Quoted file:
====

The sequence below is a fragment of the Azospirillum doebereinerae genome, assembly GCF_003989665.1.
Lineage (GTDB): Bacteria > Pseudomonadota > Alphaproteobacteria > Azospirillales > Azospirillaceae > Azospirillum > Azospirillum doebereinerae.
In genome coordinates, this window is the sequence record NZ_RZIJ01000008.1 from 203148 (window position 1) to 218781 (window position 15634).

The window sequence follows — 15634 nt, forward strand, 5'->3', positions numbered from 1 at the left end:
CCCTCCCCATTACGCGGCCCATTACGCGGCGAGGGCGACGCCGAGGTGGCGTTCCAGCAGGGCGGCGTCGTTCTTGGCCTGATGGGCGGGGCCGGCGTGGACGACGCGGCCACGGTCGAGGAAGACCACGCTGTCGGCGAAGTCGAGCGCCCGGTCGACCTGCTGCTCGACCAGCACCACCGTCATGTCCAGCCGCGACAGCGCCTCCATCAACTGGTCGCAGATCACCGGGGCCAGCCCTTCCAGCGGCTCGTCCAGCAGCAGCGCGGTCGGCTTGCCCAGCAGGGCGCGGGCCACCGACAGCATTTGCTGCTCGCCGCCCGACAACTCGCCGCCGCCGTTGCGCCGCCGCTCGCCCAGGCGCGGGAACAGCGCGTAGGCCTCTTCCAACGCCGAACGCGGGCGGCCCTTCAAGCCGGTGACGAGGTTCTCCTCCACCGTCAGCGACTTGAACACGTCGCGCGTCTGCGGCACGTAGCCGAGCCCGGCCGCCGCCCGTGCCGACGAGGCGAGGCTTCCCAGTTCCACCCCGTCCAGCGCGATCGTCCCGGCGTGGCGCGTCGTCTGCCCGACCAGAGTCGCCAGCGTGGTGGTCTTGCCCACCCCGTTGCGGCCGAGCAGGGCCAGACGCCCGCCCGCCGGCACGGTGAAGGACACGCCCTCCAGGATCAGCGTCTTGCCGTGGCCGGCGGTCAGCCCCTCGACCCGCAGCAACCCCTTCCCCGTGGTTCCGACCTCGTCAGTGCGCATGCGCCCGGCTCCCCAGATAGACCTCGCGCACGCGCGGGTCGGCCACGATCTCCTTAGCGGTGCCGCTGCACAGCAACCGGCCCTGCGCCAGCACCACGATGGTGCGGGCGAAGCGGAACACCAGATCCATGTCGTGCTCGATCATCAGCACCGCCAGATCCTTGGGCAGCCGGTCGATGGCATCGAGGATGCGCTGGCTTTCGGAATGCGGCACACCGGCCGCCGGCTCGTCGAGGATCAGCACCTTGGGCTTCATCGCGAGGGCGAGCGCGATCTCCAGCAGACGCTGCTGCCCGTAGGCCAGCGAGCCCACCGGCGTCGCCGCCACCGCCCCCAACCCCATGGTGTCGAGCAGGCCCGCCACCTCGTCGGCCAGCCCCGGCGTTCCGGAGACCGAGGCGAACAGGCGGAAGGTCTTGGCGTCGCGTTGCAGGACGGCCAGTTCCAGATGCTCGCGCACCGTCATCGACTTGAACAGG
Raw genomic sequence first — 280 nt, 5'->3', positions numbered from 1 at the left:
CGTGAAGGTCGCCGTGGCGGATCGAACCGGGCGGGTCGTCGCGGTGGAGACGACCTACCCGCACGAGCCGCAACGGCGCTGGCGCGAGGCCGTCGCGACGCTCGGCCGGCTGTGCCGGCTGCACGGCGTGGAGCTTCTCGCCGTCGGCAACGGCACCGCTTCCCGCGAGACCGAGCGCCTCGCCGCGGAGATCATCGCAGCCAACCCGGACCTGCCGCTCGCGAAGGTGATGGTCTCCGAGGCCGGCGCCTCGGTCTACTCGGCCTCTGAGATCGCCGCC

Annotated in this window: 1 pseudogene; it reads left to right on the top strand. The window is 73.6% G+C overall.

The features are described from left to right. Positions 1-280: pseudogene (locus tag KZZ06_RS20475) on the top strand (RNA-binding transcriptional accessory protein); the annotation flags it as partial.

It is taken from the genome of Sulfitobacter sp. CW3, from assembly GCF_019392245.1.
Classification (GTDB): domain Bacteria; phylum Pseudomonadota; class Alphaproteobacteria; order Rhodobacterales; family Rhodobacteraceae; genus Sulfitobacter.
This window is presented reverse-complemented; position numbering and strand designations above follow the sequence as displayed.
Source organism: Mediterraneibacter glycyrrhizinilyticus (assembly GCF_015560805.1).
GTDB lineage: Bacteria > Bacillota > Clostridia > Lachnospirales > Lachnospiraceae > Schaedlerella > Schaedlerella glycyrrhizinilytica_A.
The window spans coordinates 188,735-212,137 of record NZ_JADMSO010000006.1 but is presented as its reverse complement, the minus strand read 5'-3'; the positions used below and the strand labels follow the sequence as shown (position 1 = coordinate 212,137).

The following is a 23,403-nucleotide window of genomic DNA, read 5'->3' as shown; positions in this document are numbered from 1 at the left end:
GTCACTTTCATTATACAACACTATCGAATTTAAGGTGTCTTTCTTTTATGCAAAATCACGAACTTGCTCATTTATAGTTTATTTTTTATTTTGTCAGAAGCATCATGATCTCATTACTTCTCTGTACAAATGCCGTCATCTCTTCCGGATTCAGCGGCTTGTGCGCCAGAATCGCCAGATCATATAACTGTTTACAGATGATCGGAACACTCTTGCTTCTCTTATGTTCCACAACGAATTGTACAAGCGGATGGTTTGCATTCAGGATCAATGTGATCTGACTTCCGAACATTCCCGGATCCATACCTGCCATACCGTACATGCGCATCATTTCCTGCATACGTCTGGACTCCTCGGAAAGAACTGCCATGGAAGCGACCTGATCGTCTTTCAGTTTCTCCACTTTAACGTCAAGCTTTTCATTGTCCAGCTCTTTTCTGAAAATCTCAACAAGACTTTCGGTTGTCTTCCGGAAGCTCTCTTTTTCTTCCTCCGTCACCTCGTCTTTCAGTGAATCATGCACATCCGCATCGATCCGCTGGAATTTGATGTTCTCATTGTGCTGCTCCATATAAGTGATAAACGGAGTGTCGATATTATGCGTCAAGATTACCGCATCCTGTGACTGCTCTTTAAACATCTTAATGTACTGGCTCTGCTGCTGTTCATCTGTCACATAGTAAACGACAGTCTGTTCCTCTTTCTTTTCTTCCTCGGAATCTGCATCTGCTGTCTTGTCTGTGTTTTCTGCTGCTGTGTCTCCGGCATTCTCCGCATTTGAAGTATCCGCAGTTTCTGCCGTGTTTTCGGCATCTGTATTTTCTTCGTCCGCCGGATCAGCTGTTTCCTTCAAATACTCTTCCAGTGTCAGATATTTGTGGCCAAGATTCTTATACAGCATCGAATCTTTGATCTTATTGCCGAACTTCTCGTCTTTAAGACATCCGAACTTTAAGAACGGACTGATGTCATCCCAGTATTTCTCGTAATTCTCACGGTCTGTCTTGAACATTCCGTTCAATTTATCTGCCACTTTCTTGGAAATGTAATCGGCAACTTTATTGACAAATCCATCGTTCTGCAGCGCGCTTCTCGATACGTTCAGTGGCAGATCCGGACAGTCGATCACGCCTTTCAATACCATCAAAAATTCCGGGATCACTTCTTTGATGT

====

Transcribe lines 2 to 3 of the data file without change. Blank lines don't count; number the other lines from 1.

Lineage (GTDB): Bacteria > Pseudomonadota > Alphaproteobacteria > Azospirillales > Azospirillaceae > Azospirillum > Azospirillum doebereinerae.
In genome coordinates, this window is the sequence record NZ_RZIJ01000008.1 from 203148 (window position 1) to 218781 (window position 15634).